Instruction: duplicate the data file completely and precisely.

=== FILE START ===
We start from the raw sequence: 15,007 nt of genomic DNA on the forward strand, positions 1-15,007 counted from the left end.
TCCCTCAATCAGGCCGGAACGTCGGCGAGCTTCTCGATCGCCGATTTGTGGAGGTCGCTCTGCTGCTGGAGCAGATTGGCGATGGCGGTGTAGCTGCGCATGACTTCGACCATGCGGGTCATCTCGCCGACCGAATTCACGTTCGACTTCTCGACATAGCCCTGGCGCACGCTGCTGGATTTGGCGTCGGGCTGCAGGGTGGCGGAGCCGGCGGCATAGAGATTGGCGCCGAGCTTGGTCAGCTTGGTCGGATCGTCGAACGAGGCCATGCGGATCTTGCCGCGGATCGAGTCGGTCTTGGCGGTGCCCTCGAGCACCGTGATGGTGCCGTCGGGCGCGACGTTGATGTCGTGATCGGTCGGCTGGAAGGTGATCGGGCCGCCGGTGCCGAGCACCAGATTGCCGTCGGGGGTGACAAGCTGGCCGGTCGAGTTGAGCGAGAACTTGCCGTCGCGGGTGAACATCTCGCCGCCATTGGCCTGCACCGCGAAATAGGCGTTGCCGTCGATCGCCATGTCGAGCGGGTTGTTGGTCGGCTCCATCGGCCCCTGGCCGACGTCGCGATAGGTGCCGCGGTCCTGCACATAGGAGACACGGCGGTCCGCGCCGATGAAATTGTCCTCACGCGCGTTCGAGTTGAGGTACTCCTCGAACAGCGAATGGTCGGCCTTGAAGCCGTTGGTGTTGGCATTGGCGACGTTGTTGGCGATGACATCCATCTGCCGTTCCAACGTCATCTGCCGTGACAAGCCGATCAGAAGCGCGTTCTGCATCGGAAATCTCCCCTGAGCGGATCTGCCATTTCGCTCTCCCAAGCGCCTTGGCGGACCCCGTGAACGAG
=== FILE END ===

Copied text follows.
We start from the raw sequence: 15,007 nt of genomic DNA on the forward strand, positions 1-15,007 counted from the left end.
TCCCTCAATCAGGCCGGAACGTCGGCGAGCTTCTCGATCGCCGATTTGTGGAGGTCGCTCTGCTGCTGGAGCAGATTGGCGATGGCGGTGTAGCTGCGCATGACTTCGACCATGCGGGTCATCTCGCCGACCGAATTCACGTTCGACTTCTCGACATAGCCCTGGCGCACGCTGCTGGATTTGGCGTCGGGCTGCAGGGTGGCGGAGCCGGCGGCATAGAGATTGGCGCCGAGCTTGGTCAGCTTGGTCGGATCGTCGAACGAGGCCATGCGGATCTTGCCGCGGATCGAGTCGGTCTTGGCGGTGCCCTCGAGCACCGTGATGGTGCCGTCGGGCGCGACGTTGATGTCGTGATCGGTCGGCTGGAAGGTGATCGGGCCGCCGGTGCCGAGCACCAGATTGCCGTCGGGGGTGACAAGCTGGCCGGTCGAGTTGAGCGAGAACTTGCCGTCGCGGGTGAACATCTCGCCGCCATTGGCCTGCACCGCGAAATAGGCGTTGCCGTCGATCGCCATGTCGAGCGGGTTGTTGGTCGGCTCCATCGGCCCCTGGCCGACGTCGCGATAGGTGCCGCGGTCCTGCACATAGGAGACACGGCGGTCCGCGCCGATGAAATTGTCCTCACGCGCGTTCGAGTTGAGGTACTCCTCGAACAGCGAATGGTCGGCCTTGAAGCCGTTGGTGTTGGCATTGGCGACGTTGTTGGCGATGACATCCATCTGCCGTTCCAACGTCATCTGCCGTGACAAGCCGATCAGAAGCGCGTTCTGCATCGGAAATCTCCCCTGAGCGGATCTGCCATTTCGCTCTCCCAAGCGCCTTGGCGGACCCCGTGAACGAG